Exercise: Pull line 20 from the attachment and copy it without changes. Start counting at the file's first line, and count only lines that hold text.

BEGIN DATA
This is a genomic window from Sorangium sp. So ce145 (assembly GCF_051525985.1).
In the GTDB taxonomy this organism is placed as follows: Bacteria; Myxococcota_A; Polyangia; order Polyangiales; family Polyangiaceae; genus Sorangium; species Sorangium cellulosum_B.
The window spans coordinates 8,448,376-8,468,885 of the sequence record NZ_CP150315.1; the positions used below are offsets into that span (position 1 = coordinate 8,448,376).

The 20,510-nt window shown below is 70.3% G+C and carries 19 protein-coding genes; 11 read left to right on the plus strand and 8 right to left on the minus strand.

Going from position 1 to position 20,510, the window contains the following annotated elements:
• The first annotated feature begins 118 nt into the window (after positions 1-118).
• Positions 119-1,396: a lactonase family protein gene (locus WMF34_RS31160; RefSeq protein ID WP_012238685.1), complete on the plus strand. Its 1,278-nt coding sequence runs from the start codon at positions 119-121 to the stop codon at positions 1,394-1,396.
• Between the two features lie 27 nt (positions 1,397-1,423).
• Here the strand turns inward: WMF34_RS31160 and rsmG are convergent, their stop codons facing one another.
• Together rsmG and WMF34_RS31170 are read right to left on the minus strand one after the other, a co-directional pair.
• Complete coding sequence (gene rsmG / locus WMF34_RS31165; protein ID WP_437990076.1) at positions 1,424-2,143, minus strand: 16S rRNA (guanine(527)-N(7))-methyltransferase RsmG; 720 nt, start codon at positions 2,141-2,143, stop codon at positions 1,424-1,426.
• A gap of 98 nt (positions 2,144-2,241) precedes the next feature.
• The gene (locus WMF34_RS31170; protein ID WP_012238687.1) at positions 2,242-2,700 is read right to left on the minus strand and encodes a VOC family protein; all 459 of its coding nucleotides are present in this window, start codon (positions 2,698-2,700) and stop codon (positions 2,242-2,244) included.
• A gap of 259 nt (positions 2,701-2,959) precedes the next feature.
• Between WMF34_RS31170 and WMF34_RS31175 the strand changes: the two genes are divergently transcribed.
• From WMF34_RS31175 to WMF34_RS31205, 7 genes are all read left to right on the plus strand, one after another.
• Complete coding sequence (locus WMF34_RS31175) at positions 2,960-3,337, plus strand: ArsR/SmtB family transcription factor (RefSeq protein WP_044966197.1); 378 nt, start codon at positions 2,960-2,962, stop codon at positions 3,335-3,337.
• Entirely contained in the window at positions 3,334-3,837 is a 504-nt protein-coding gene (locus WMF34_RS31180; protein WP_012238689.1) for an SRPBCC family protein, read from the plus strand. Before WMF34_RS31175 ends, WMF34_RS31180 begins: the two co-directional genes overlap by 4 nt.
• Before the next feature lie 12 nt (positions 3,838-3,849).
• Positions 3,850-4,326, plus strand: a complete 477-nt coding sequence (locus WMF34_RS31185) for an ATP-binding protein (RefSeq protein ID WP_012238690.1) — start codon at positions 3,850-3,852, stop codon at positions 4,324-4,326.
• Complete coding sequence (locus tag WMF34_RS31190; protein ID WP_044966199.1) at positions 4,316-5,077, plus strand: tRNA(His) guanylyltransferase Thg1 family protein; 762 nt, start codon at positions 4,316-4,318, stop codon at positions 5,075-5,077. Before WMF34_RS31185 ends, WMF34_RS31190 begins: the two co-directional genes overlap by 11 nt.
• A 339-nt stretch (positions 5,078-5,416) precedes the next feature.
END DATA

• Positions 3,850-4,326, plus strand: a complete 477-nt coding sequence (locus WMF34_RS31185) for an ATP-binding protein (RefSeq protein ID WP_012238690.1) — start codon at positions 3,850-3,852, stop codon at positions 4,324-4,326.